Integrating Compassion & Emptiness
by Venerable Barry Kerzin
Venerable Barry Kerzin received his BA in philosophy at University of California Berkeley and a medical degree from the University of Southern California. He also completed a residency in Family Medicine at the Ventura County Medical Center in California. Seven years of private medical practice in Ojai, California, deepened his experience of human suffering. He then pursued academic medicine as an Assistant Professor of Family Medicine at the University of Washington School of Medicine. After nineteen years of study and meditation, Barry was ordained as a Buddhist monk by His Holiness the 14th Dalai Lama in Bodh Gaya in 2003 and given the Buddhist monastic name of Tenzin Choerab. He is today one of the personal physicians of His Holiness the 14th Dalai Lama. Ven Barry Kerzin is also Chairman of the Human Values Institute (http://humanvaluesinstitute.org) of Japan.
Ven Barry Kerzin was in Malaysia to conduct a retreat and workshop on “Meaningful Living and Dying” at the Bodhi Utama Vihara in Petaling Jaya on August 16-17, 2012. He was subsequently interviewed by Benny Liow of Eastern Horizon on August 17 afternoon at Wat Chetawan Buddhist Temple, Petaling Jaya.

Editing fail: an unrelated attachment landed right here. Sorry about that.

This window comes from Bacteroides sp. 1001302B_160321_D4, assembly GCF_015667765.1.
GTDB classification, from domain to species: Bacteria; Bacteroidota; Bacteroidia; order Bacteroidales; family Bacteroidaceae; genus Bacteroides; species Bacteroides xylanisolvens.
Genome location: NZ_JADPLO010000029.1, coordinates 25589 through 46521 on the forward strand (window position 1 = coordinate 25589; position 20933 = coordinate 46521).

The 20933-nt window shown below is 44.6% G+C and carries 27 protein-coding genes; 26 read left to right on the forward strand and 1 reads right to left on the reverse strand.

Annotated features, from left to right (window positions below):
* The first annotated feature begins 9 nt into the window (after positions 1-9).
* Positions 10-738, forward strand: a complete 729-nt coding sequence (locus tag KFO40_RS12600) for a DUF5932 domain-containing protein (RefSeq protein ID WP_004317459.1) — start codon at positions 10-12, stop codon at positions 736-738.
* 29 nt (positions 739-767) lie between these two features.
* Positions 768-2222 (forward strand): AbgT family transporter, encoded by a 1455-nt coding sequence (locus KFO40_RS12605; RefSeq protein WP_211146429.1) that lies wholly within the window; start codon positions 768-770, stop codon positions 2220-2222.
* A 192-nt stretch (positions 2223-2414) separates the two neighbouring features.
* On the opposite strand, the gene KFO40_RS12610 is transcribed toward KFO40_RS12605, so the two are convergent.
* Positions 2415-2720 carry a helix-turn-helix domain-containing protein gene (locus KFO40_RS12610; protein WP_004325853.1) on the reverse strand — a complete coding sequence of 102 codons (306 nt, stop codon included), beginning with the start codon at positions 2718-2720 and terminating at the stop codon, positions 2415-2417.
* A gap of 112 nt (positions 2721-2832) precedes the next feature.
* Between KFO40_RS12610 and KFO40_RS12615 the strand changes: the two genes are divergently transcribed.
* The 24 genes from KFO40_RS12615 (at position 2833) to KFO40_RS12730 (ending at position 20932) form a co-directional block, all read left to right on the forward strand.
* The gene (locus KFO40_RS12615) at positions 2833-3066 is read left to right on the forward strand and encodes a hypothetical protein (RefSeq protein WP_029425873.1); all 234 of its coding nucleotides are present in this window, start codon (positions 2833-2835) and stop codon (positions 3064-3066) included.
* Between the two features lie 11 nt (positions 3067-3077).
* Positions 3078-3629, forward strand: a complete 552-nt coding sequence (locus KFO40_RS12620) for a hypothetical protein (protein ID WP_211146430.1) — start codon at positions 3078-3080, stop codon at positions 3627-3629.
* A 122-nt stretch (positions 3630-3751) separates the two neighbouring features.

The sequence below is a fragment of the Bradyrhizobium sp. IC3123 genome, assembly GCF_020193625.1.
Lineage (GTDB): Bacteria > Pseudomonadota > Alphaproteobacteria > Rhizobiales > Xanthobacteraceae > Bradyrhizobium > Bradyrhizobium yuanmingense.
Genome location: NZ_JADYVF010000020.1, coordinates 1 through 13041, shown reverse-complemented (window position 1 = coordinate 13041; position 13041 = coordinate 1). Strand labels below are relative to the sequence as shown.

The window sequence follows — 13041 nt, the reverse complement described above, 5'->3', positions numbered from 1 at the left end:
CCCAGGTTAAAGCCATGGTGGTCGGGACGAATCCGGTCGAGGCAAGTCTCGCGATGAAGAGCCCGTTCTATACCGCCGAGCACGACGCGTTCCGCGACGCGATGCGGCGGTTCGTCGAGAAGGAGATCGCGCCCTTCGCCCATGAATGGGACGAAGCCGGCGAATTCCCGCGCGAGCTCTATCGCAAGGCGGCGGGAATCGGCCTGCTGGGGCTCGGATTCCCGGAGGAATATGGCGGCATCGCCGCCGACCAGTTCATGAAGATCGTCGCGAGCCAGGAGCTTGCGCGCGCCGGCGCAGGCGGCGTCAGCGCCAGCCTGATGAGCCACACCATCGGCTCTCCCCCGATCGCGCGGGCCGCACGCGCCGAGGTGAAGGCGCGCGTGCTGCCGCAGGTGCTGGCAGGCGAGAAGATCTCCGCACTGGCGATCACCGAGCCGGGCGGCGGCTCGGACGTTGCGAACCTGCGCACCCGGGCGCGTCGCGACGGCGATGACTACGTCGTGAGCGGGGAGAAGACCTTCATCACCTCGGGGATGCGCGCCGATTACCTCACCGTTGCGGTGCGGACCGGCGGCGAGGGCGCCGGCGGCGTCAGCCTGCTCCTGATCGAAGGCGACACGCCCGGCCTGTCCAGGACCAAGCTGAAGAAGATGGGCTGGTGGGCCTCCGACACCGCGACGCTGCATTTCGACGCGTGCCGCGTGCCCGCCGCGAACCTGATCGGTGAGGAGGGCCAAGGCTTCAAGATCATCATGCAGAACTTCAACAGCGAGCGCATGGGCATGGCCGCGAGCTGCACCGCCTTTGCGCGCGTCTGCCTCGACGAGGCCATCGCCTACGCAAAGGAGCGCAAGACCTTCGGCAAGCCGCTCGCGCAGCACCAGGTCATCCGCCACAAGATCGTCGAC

Benny Liow: Could you tell us how you became interested in Buddhism?
Ven Barry Kerzin receiving well-wishes from HH The Dalai Lama Barry Kerzin: I was raised in an open-minded American Jewish family in California. My family was not particularly interested in religion though they were very much involved in humanitarian and social welfare work. When I was 14 I was mysteriously introduced to two Buddhist books written by Dr D.T. Suzuki and Alan Watts. Though I did not understand Buddhism then, nevertheless I was deeply moved by these two books that I had read.
Then when I was 17 and studying philosophy at UC Berkeley, I found a poster of a Ladakhi Buddhist lama sitting in a cross-legged position and the word “meditation” written at the bottom of it. I was immediately
attracted to the image though I had no clue what meditation was. But I felt extremely happy when I saw the poster and I kept it with me for many years. I may still have it packed up somewhere.
Were you also exposed to other Eastern religions besides Buddhism as this was a time when Eastern mysticism was very popular on US College campuses?